After The Battle

WE crown’d the hard-won heights at length,
Baptiz’d in flame and fire;
We saw the foeman’s sullen strength,
That grimly made retire—

Saw close at hand, then saw more far
Beneath the battle-smoke
The ridges of his shatter’d war,
That broke and ever broke.

But one, an English household’s pride,
Dear many ways to me,
Who climb’d that death-path by my side,
I sought, but could not see.

Last seen, what time our foremost rank
That iron tempest tore;
He touch’d, he scal’d the rampart bank—
Seen then, and seen no more.

One friend to aid, I measur’d back
With him that pathway dread;
No fear to wander from our track—
Its waymarks English dead.

Light thicken’d: but our search was crown’d,
As we too well divin’d;
And after briefest quest we found
What we most fear’d to find.

His bosom with one death-shot riven,
The warrior-boy lay low;
His face was turn’d unto the heaven,
His feet unto the foe.

As he had fallen upon the plain,
Inviolate he lay;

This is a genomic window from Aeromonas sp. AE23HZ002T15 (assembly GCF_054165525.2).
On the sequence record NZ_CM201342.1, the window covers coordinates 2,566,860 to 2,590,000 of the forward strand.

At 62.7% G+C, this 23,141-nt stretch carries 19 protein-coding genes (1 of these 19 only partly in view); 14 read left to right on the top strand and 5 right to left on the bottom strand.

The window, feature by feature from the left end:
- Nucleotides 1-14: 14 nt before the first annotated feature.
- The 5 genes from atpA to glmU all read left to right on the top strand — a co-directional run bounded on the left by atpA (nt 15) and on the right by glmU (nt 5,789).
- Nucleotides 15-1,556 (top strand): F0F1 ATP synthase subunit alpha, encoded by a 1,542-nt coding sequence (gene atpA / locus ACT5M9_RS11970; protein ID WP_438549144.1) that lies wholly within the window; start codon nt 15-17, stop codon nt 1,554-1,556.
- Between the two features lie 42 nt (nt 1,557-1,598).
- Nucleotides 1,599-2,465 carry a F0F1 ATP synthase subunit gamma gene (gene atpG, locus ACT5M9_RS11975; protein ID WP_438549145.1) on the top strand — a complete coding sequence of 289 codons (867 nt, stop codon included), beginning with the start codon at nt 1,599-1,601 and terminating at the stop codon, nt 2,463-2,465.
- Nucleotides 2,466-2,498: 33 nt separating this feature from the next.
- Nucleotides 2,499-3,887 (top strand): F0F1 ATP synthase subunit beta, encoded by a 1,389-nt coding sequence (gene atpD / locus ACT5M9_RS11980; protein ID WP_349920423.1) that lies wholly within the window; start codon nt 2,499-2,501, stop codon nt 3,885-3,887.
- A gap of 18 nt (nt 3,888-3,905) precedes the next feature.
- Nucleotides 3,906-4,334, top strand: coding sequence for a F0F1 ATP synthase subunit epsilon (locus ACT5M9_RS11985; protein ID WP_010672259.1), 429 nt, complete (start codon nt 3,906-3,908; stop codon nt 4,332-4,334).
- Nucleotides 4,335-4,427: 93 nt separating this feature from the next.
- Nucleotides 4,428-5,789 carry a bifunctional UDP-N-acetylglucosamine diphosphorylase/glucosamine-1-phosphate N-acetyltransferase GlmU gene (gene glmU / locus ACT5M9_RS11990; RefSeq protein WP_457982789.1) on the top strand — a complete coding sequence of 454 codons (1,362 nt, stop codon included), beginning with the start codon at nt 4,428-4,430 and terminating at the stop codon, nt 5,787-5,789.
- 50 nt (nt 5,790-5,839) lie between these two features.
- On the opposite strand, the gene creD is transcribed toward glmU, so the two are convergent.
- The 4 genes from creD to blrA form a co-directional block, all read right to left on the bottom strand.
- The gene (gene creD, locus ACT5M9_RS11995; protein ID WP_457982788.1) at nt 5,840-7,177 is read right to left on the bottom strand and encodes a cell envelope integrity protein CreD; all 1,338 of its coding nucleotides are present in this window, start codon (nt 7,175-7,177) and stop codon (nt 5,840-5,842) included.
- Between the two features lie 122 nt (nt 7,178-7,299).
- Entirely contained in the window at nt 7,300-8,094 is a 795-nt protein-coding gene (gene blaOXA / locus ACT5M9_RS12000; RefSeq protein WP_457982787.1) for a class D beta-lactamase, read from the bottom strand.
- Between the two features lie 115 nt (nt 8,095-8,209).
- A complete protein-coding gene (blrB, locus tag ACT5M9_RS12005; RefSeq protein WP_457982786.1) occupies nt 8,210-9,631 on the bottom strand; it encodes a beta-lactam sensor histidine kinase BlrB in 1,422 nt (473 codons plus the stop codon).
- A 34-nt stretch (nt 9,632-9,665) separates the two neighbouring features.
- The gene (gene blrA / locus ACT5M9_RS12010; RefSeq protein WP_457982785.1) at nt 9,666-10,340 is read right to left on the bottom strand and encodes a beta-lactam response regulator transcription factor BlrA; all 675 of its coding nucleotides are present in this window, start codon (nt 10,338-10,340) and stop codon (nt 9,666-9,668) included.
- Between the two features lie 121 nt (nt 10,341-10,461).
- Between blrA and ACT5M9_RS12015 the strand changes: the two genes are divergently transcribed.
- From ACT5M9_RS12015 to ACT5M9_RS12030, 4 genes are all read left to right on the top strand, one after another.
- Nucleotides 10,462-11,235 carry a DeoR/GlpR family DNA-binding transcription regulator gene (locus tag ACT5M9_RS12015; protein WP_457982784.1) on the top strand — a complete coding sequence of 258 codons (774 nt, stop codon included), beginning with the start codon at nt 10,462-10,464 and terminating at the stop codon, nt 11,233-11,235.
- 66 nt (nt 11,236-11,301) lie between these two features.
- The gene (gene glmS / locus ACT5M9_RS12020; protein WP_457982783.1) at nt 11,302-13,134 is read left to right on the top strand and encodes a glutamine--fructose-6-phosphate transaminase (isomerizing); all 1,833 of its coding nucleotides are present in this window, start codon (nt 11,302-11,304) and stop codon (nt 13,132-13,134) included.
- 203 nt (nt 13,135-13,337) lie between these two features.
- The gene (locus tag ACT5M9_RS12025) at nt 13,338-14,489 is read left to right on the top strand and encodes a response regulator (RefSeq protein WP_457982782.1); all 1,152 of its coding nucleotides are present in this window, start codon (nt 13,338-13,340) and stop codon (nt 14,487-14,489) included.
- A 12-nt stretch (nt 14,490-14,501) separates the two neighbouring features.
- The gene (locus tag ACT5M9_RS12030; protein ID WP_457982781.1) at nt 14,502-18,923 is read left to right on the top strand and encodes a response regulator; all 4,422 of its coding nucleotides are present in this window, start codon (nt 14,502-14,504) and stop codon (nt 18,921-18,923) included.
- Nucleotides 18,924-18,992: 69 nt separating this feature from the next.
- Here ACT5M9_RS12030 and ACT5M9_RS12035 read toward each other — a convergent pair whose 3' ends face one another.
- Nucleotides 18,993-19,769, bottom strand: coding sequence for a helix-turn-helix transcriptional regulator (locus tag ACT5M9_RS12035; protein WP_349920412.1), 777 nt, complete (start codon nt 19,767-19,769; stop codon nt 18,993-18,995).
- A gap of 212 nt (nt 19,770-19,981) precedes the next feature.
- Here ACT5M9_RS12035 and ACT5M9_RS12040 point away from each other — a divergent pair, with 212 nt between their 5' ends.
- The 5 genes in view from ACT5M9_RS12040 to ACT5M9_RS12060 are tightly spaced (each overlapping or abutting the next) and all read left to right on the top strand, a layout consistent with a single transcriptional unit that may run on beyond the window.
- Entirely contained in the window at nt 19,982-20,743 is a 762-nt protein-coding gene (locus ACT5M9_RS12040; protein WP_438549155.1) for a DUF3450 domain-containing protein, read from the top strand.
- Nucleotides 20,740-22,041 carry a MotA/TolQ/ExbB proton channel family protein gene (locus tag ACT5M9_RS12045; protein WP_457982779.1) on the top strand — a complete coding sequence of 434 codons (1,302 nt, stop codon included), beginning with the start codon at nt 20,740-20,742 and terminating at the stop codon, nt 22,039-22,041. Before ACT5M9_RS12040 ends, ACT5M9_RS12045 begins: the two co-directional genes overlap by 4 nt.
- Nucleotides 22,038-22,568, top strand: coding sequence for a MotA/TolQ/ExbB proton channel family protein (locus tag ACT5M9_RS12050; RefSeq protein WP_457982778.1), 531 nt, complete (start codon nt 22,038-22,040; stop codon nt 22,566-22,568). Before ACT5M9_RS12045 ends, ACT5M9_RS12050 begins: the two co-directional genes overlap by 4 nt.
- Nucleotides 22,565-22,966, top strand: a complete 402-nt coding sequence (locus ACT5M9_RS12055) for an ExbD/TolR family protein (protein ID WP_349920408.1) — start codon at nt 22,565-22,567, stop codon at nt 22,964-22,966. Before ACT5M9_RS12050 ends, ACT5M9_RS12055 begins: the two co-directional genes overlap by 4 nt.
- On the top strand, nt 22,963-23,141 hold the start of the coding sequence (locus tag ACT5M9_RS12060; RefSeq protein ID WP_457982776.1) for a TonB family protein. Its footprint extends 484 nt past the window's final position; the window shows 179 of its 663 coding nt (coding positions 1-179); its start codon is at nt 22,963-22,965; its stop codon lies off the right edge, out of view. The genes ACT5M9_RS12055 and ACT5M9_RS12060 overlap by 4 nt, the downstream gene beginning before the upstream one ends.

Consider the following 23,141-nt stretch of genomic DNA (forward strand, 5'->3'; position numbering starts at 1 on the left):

No ruffian spoiler’s hand profane
Had touch’d that noble clay.

And precious things he still retain’d,
Which, by one distant hearth,
Lov’d tokens of the lov’d, had gain’d
A worth beyond all worth.

I treasur’d these for them who yet
Knew not their mighty wo;
I softly seal’d his eyes, and set
One kiss upon his brow.

A decent grave we scoop’d him, where
Less thickly lay the dead,
And decently compos’d him there
Within that narrow bed.

O theme for manhood’s bitter tears:
The beauty and the bloom
Of less than twenty summer years
Shut in that darksome tomb!

Of soldier-sire the soldier-son;
Life’s honor’d eventide
One lives to close in England, one
In maiden battle died:

And they, that should have been the mourn’d,
The mourners’ parts obtain:
Such thoughts were ours, as we return’d
To earth its earth again.

Brief words we read of faith and prayer
Beside that hasty grave;
Then turn’d away, and left him there,
The gentle and the brave:

I calling back with thankful heart,
With thoughts to peace allied,
Hours when we two had knelt apart
Upon the lone hillside;

And, comforted, I prais’d the grace
Which him had led to be
An early seeker of that Face
Which he should early see.

by Richard Chenevix Trench

Other poems of RICHARD CHENEVIX TRENCH (15)

Comments (1)

well done brother, , its really nice